June 01, 2018
Dave Douglass - Director of Training & Education

Power take-offs (PTOs) are mechanical gearboxes that attach to apertures provided on truck transmissions and are used to transfer the power of the vehicle engine to auxiliary components, most commonly a hydraulic pump. The hydraulic flow generated by the pump is then directed to cylinders and/or hydraulic motors to perform work – think dump trucks, refuse collection trucks and wreckers. In some PTO applications such as pneumatic blowers, vacuum pumps and liquid transfer pumps, the PTO provides power, in the form of a rotating shaft, directly to the driven component.

The transmissions commonly found in Class 4 and larger vehicles will have provisions for the mounting of a PTO. Generally there are two apertures, one on each side of the transmission. When discussing aperture location one refers to the passenger side of the truck as the right and the driver’s side as the left.

The power take-off may be engaged by means of a cable, air pressure or hydraulic pressure. Various output shaft configurations are available to allow for a driveshaft connection or the attachment of hydraulic pumps directly to the PTO without an intermediate shaft. The Society of Automotive Engineers (S.A.E.) has established standard mounting face dimensions for hydraulic pumps, which PTOs are made to accept. The S.A.E. type B mounting is the most common.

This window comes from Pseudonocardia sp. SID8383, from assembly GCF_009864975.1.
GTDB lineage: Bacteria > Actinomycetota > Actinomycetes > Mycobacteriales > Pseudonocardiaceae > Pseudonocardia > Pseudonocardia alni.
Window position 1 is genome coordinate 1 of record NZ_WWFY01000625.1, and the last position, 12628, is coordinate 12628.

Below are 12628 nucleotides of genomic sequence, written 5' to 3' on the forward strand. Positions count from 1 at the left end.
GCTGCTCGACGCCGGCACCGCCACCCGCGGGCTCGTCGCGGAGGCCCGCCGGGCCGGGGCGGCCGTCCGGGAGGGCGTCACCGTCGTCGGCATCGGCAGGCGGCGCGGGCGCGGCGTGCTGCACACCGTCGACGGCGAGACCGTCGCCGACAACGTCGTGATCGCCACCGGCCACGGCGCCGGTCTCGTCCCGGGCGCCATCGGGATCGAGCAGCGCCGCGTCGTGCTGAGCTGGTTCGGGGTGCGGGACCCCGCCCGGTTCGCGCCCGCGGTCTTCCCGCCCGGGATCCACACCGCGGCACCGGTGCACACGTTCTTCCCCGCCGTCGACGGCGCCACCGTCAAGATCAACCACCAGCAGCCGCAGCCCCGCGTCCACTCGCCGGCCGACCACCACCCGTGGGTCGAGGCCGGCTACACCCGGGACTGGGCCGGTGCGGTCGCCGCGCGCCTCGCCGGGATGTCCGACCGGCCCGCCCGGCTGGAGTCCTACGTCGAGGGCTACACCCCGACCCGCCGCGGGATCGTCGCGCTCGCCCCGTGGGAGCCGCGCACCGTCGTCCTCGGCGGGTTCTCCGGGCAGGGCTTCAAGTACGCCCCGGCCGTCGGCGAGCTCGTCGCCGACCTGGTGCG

The transmission’s PTO aperture may be of the six-bolt, eight-bolt or ten-bolt type, referring to the number of fasteners used to attach the PTO to the transmission. Six- and eight-bolt openings are S.A.E. standard sizes as found on manual and automated manual transmissions. The ten-bolt opening is exclusive to Allison automatic transmissions.


Power take-off input gears mesh with the transmission’s PTO drive gear and transmit power to the PTO output shaft. Muncie Power Products works closely with truck transmission manufacturers to ensure that the PTO gear matches the mounting depth, pitch and helix angle of the transmission gear. 


Power take-off output shaft speed is dependent upon truck engine speed, transmission gearing and the internal gear ratio of the PTO. To simplify selection, Muncie Power calculates the transmission data and catalogs PTOs according to their output shaft speed in relation to the truck engine. In the Muncie Power Products PTO Quick Reference Catalog and online application aids, one will see PTO speed expressed as a percentage of engine speed. One can therefore determine the PTO speed in revolutions per minute (RPM) by multiplying the engine speed by the PTO percentage.


All PTO driven components have an operating speed range, and the power take-off is selected that will properly match the desired engine operating speed to the required component input speed. This can be determined by referring to the written specifications of the driven component or consulting with one’s PTO supplier.

Dave Douglass - Director of Training & Education